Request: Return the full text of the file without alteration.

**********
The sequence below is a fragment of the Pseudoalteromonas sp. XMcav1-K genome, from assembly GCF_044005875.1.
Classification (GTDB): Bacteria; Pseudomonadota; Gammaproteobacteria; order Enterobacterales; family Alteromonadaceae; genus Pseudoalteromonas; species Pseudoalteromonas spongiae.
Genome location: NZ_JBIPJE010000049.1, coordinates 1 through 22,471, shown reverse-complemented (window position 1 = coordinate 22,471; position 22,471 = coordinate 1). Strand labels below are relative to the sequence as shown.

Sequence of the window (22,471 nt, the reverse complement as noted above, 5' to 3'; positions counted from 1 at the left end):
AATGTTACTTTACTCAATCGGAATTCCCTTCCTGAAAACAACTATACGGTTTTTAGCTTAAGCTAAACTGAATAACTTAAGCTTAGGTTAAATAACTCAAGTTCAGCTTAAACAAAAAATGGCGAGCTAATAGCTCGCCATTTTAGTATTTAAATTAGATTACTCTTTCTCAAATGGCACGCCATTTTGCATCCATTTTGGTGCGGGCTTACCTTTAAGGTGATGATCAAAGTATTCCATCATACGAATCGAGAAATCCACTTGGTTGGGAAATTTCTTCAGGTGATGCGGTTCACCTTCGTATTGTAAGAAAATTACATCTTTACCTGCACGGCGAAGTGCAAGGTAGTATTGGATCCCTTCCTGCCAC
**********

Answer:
The sequence below is a fragment of the Pseudoalteromonas sp. XMcav1-K genome, from assembly GCF_044005875.1.
Classification (GTDB): Bacteria; Pseudomonadota; Gammaproteobacteria; order Enterobacterales; family Alteromonadaceae; genus Pseudoalteromonas; species Pseudoalteromonas spongiae.
Genome location: NZ_JBIPJE010000049.1, coordinates 1 through 22,471, shown reverse-complemented (window position 1 = coordinate 22,471; position 22,471 = coordinate 1). Strand labels below are relative to the sequence as shown.

Sequence of the window (22,471 nt, the reverse complement as noted above, 5' to 3'; positions counted from 1 at the left end):
AATGTTACTTTACTCAATCGGAATTCCCTTCCTGAAAACAACTATACGGTTTTTAGCTTAAGCTAAACTGAATAACTTAAGCTTAGGTTAAATAACTCAAGTTCAGCTTAAACAAAAAATGGCGAGCTAATAGCTCGCCATTTTAGTATTTAAATTAGATTACTCTTTCTCAAATGGCACGCCATTTTGCATCCATTTTGGTGCGGGCTTACCTTTAAGGTGATGATCAAAGTATTCCATCATACGAATCGAGAAATCCACTTGGTTGGGAAATTTCTTCAGGTGATGCGGTTCACCTTCGTATTGTAAGAAAATTACATCTTTACCTGCACGGCGAAGTGCAAGGTAGTATTGGATCCCTTCCTGCCAC